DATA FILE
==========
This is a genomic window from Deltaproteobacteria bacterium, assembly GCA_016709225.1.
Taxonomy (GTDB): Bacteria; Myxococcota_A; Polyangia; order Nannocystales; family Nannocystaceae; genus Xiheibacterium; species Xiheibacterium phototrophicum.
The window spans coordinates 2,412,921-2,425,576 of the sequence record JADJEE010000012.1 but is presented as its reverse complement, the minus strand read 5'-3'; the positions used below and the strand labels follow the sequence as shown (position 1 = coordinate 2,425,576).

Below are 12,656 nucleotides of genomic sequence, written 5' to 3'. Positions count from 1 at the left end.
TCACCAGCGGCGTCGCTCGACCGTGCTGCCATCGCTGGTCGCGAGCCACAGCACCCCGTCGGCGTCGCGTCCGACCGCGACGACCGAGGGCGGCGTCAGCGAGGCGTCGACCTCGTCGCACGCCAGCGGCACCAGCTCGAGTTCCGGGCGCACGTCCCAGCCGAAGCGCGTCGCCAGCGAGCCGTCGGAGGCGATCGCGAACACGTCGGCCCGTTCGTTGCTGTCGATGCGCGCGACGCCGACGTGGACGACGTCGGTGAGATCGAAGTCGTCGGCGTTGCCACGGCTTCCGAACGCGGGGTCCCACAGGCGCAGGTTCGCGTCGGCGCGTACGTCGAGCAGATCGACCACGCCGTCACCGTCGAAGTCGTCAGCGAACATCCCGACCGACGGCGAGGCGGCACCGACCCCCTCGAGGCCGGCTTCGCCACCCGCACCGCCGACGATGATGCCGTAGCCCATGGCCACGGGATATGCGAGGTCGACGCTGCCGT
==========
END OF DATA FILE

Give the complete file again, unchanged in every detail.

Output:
This is a genomic window from Deltaproteobacteria bacterium, assembly GCA_016709225.1.
Taxonomy (GTDB): Bacteria; Myxococcota_A; Polyangia; order Nannocystales; family Nannocystaceae; genus Xiheibacterium; species Xiheibacterium phototrophicum.
The window spans coordinates 2,412,921-2,425,576 of the sequence record JADJEE010000012.1 but is presented as its reverse complement, the minus strand read 5'-3'; the positions used below and the strand labels follow the sequence as shown (position 1 = coordinate 2,425,576).

Below are 12,656 nucleotides of genomic sequence, written 5' to 3'. Positions count from 1 at the left end.
TCACCAGCGGCGTCGCTCGACCGTGCTGCCATCGCTGGTCGCGAGCCACAGCACCCCGTCGGCGTCGCGTCCGACCGCGACGACCGAGGGCGGCGTCAGCGAGGCGTCGACCTCGTCGCACGCCAGCGGCACCAGCTCGAGTTCCGGGCGCACGTCCCAGCCGAAGCGCGTCGCCAGCGAGCCGTCGGAGGCGATCGCGAACACGTCGGCCCGTTCGTTGCTGTCGATGCGCGCGACGCCGACGTGGACGACGTCGGTGAGATCGAAGTCGTCGGCGTTGCCACGGCTTCCGAACGCGGGGTCCCACAGGCGCAGGTTCGCGTCGGCGCGTACGTCGAGCAGATCGACCACGCCGTCACCGTCGAAGTCGTCAGCGAACATCCCGACCGACGGCGAGGCGGCACCGACCCCCTCGAGGCCGGCTTCGCCACCCGCACCGCCGACGATGATGCCGTAGCCCATGGCCACGGGATATGCGAGGTCGACGCTGCCGT